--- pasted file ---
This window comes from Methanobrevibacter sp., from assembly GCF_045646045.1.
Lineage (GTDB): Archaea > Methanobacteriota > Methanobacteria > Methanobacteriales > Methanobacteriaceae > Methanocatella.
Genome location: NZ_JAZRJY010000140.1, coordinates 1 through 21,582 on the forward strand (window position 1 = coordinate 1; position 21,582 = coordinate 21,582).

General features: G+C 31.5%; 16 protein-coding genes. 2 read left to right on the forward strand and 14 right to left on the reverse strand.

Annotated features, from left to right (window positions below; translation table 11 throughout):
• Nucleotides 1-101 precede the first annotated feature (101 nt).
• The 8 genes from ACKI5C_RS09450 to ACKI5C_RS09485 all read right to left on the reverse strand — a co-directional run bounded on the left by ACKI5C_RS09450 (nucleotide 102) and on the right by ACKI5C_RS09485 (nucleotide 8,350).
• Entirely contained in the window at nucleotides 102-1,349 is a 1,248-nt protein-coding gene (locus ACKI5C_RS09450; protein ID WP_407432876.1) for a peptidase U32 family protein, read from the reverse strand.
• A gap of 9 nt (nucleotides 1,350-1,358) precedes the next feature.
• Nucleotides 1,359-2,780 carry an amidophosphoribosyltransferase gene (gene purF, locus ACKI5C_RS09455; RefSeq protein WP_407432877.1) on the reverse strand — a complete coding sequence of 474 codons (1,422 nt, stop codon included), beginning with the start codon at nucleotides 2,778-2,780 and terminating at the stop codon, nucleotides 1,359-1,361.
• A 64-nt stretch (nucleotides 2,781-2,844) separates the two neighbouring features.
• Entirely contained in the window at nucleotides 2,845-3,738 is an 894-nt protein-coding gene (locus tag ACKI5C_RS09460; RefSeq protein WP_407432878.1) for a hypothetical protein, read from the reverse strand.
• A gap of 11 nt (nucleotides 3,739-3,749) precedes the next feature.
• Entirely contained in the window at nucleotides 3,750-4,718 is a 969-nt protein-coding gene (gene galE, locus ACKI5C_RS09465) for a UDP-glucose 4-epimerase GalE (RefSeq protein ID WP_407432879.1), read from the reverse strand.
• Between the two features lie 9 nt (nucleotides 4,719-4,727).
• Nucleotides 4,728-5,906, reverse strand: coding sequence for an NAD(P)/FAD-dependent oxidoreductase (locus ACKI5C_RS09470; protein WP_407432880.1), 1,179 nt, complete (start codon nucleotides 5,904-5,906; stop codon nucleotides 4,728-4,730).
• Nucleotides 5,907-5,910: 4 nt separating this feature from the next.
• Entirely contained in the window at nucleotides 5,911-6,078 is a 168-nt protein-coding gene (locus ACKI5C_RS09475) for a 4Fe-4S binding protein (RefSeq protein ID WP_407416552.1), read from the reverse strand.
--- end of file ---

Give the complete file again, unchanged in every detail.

This window comes from Methanobrevibacter sp., from assembly GCF_045646045.1.
Lineage (GTDB): Archaea > Methanobacteriota > Methanobacteria > Methanobacteriales > Methanobacteriaceae > Methanocatella.
Genome location: NZ_JAZRJY010000140.1, coordinates 1 through 21,582 on the forward strand (window position 1 = coordinate 1; position 21,582 = coordinate 21,582).

General features: G+C 31.5%; 16 protein-coding genes. 2 read left to right on the forward strand and 14 right to left on the reverse strand.

Annotated features, from left to right (window positions below; translation table 11 throughout):
• Nucleotides 1-101 precede the first annotated feature (101 nt).
• The 8 genes from ACKI5C_RS09450 to ACKI5C_RS09485 all read right to left on the reverse strand — a co-directional run bounded on the left by ACKI5C_RS09450 (nucleotide 102) and on the right by ACKI5C_RS09485 (nucleotide 8,350).
• Entirely contained in the window at nucleotides 102-1,349 is a 1,248-nt protein-coding gene (locus ACKI5C_RS09450; protein ID WP_407432876.1) for a peptidase U32 family protein, read from the reverse strand.
• A gap of 9 nt (nucleotides 1,350-1,358) precedes the next feature.
• Nucleotides 1,359-2,780 carry an amidophosphoribosyltransferase gene (gene purF, locus ACKI5C_RS09455; RefSeq protein WP_407432877.1) on the reverse strand — a complete coding sequence of 474 codons (1,422 nt, stop codon included), beginning with the start codon at nucleotides 2,778-2,780 and terminating at the stop codon, nucleotides 1,359-1,361.
• A 64-nt stretch (nucleotides 2,781-2,844) separates the two neighbouring features.
• Entirely contained in the window at nucleotides 2,845-3,738 is an 894-nt protein-coding gene (locus tag ACKI5C_RS09460; RefSeq protein WP_407432878.1) for a hypothetical protein, read from the reverse strand.
• A gap of 11 nt (nucleotides 3,739-3,749) precedes the next feature.
• Entirely contained in the window at nucleotides 3,750-4,718 is a 969-nt protein-coding gene (gene galE, locus ACKI5C_RS09465) for a UDP-glucose 4-epimerase GalE (RefSeq protein ID WP_407432879.1), read from the reverse strand.
• Between the two features lie 9 nt (nucleotides 4,719-4,727).
• Nucleotides 4,728-5,906, reverse strand: coding sequence for an NAD(P)/FAD-dependent oxidoreductase (locus ACKI5C_RS09470; protein WP_407432880.1), 1,179 nt, complete (start codon nucleotides 5,904-5,906; stop codon nucleotides 4,728-4,730).
• Nucleotides 5,907-5,910: 4 nt separating this feature from the next.
• Entirely contained in the window at nucleotides 5,911-6,078 is a 168-nt protein-coding gene (locus ACKI5C_RS09475) for a 4Fe-4S binding protein (RefSeq protein ID WP_407416552.1), read from the reverse strand.